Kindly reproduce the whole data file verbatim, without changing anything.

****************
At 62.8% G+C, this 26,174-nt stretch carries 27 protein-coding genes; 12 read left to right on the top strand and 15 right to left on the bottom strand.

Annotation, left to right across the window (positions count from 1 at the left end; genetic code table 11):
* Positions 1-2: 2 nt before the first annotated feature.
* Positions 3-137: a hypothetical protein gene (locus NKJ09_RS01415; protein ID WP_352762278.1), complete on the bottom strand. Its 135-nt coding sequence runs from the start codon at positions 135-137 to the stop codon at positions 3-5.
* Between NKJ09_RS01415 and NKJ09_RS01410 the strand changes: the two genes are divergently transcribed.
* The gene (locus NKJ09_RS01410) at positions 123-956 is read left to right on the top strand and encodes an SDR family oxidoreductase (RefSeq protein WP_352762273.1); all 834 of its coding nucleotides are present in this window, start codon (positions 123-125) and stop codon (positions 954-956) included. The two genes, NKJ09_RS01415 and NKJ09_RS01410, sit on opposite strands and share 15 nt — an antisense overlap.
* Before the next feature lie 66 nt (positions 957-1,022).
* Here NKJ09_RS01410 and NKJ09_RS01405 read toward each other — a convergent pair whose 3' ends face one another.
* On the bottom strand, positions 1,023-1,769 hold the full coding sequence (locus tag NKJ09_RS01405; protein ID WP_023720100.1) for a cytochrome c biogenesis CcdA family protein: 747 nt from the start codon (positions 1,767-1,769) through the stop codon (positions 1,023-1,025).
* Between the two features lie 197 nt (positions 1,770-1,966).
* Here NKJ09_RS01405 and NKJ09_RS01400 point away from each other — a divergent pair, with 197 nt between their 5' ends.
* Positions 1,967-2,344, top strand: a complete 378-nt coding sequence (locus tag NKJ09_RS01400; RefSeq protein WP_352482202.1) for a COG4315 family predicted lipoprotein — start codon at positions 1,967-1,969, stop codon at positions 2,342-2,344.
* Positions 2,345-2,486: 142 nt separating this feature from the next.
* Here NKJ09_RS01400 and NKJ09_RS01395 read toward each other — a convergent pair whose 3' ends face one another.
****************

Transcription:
At 62.8% G+C, this 26,174-nt stretch carries 27 protein-coding genes; 12 read left to right on the top strand and 15 right to left on the bottom strand.

Annotation, left to right across the window (positions count from 1 at the left end; genetic code table 11):
* Positions 1-2: 2 nt before the first annotated feature.
* Positions 3-137: a hypothetical protein gene (locus NKJ09_RS01415; protein ID WP_352762278.1), complete on the bottom strand. Its 135-nt coding sequence runs from the start codon at positions 135-137 to the stop codon at positions 3-5.
* Between NKJ09_RS01415 and NKJ09_RS01410 the strand changes: the two genes are divergently transcribed.
* The gene (locus NKJ09_RS01410) at positions 123-956 is read left to right on the top strand and encodes an SDR family oxidoreductase (RefSeq protein WP_352762273.1); all 834 of its coding nucleotides are present in this window, start codon (positions 123-125) and stop codon (positions 954-956) included. The two genes, NKJ09_RS01415 and NKJ09_RS01410, sit on opposite strands and share 15 nt — an antisense overlap.
* Before the next feature lie 66 nt (positions 957-1,022).
* Here NKJ09_RS01410 and NKJ09_RS01405 read toward each other — a convergent pair whose 3' ends face one another.
* On the bottom strand, positions 1,023-1,769 hold the full coding sequence (locus tag NKJ09_RS01405; protein ID WP_023720100.1) for a cytochrome c biogenesis CcdA family protein: 747 nt from the start codon (positions 1,767-1,769) through the stop codon (positions 1,023-1,025).
* Between the two features lie 197 nt (positions 1,770-1,966).
* Here NKJ09_RS01405 and NKJ09_RS01400 point away from each other — a divergent pair, with 197 nt between their 5' ends.
* Positions 1,967-2,344, top strand: a complete 378-nt coding sequence (locus tag NKJ09_RS01400; RefSeq protein WP_352482202.1) for a COG4315 family predicted lipoprotein — start codon at positions 1,967-1,969, stop codon at positions 2,342-2,344.
* Positions 2,345-2,486: 142 nt separating this feature from the next.
* Here NKJ09_RS01400 and NKJ09_RS01395 read toward each other — a convergent pair whose 3' ends face one another.